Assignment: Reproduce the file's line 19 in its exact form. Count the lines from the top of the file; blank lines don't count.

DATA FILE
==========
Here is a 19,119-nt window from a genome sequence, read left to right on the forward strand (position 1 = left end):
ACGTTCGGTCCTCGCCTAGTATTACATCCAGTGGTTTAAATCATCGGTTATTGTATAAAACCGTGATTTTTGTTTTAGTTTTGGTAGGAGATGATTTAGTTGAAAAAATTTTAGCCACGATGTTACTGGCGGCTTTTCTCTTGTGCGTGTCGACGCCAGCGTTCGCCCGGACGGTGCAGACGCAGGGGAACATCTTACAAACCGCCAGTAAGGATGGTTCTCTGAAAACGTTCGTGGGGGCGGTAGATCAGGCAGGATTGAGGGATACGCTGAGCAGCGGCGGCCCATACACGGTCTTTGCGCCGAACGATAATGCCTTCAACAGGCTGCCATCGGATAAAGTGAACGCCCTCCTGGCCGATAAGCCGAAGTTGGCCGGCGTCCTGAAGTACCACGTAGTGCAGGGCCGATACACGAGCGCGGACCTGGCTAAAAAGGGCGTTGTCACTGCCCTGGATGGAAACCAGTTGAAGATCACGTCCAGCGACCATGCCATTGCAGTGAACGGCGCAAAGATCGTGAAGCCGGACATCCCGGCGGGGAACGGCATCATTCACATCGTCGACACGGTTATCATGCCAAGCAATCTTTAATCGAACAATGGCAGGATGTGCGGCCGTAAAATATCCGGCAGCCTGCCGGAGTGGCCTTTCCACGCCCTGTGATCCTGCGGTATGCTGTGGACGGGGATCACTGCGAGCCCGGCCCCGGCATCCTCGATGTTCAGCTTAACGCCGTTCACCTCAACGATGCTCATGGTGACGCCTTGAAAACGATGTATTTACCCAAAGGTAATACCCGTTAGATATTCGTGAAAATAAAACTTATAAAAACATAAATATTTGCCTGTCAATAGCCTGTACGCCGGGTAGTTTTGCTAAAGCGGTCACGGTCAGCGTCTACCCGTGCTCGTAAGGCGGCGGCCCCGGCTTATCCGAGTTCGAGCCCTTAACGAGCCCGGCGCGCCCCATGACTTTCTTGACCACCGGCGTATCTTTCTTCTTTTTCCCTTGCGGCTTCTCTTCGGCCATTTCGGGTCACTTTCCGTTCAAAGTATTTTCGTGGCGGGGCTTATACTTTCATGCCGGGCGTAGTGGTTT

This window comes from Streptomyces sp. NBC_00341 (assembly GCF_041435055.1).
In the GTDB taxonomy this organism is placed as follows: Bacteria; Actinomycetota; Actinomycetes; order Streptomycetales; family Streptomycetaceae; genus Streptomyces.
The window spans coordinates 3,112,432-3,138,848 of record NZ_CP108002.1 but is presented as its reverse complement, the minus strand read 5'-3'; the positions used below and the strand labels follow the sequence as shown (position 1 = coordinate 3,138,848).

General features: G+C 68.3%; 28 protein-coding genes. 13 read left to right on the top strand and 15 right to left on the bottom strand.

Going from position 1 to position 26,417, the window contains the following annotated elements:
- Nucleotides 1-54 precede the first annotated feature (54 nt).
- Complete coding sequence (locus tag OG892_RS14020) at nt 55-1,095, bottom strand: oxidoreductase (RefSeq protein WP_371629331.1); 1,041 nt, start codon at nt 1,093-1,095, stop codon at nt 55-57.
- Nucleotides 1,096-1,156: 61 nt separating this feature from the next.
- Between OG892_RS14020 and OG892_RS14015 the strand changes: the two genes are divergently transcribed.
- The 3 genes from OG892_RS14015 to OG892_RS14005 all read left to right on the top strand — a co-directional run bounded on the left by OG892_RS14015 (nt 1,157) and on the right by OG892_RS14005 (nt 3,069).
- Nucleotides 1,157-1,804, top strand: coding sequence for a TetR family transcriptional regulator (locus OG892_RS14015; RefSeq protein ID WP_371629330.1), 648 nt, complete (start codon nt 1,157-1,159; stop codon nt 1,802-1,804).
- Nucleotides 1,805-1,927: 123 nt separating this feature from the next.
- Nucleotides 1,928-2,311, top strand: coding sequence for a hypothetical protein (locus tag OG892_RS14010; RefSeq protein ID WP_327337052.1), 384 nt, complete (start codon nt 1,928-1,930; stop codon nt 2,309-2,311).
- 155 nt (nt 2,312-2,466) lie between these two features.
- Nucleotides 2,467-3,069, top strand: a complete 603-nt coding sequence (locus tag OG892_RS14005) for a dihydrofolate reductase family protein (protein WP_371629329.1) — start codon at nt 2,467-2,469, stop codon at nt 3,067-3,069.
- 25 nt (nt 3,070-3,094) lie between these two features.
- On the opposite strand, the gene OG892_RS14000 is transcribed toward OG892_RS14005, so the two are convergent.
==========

- On the opposite strand, the gene OG892_RS14000 is transcribed toward OG892_RS14005, so the two are convergent.